Attack on security forces . . .
In a high-security neighbourhood of Srinagar, the largest city in India’s Kashmir Valley, militants attacked a police bus on Monday, killing three officers and critically injuring 13 others. This is the first major attack on security forces since the abrogation of Jammu and Kashmir’s special status in August 2019. Citing the attack, local political leaders challenged the Indian government’s narrative of normalcy returning to the region. Officials maintain that terror incidents in the Valley began decreasing after August 2019, but local leaders and the public say otherwise.
Civilians caught in the crossfire . . .
Hours before Monday’s attack, Indian counterinsurgency police killed two suspected rebels, allegedly after the suspects fired at them. However, witnesses say the accused did not fire at the officers and were killed without justification. The incident echoes another fatal shooting in November, when Indian police killed four men allegedly caught in the crossfire between security forces and militants. While the police statements have varied regarding the men’s militant status, the victims’ families maintain that at least three of them were civilians and that the police used them as “human shields” while searching for militants in a shopping complex.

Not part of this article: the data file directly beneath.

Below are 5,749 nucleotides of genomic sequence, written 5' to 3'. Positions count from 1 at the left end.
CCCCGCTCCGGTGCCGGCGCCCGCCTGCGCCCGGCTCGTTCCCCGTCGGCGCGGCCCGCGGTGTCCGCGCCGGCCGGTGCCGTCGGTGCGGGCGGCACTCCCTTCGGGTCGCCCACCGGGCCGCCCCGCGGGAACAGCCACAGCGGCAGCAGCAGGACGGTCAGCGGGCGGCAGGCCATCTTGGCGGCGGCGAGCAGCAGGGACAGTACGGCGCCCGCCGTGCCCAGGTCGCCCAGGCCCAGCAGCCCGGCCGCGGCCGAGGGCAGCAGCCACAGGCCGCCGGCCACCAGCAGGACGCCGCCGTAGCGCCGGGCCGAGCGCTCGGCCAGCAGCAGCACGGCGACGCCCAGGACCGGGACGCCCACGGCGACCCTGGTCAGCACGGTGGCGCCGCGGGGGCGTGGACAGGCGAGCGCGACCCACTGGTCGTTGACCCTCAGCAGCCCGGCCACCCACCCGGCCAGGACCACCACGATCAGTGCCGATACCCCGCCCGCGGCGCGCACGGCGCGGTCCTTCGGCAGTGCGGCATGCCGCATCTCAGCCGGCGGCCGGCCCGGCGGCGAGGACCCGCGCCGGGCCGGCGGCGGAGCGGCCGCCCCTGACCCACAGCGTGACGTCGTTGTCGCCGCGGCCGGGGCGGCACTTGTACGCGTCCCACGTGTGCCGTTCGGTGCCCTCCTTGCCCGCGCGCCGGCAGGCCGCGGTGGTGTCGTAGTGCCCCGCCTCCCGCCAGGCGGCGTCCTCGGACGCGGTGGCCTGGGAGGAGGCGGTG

Will there ever be a resolution?
While civilian deaths are nothing new in the Valley, perhaps equally painful are the disappearances of people in the region. Every year, on December 10, International Human Rights Day, families gather to protest, remember, and seek answers about their missing kin. However, this year, families avoided public gatherings as human rights groups and activists have come under heightened scrutiny and been subjected to physical crackdowns from authorities who claim these groups can be misused to “hurt the interests of the nation.” The crackdowns are particularly concerning to area residents, as the Indian security forces can operate with legal impunity under the Armed Forces Special Power Act (AFSPA). Furthermore, measures such as the Public Safety Act and Unlawful Activities Prevention Act have also been used to stifle dissent. As highlighted in a BBC report, the alienation of Kashmir is pushing the younger generation towards armed struggle, a factor that will intensify conflict and unrest in the region.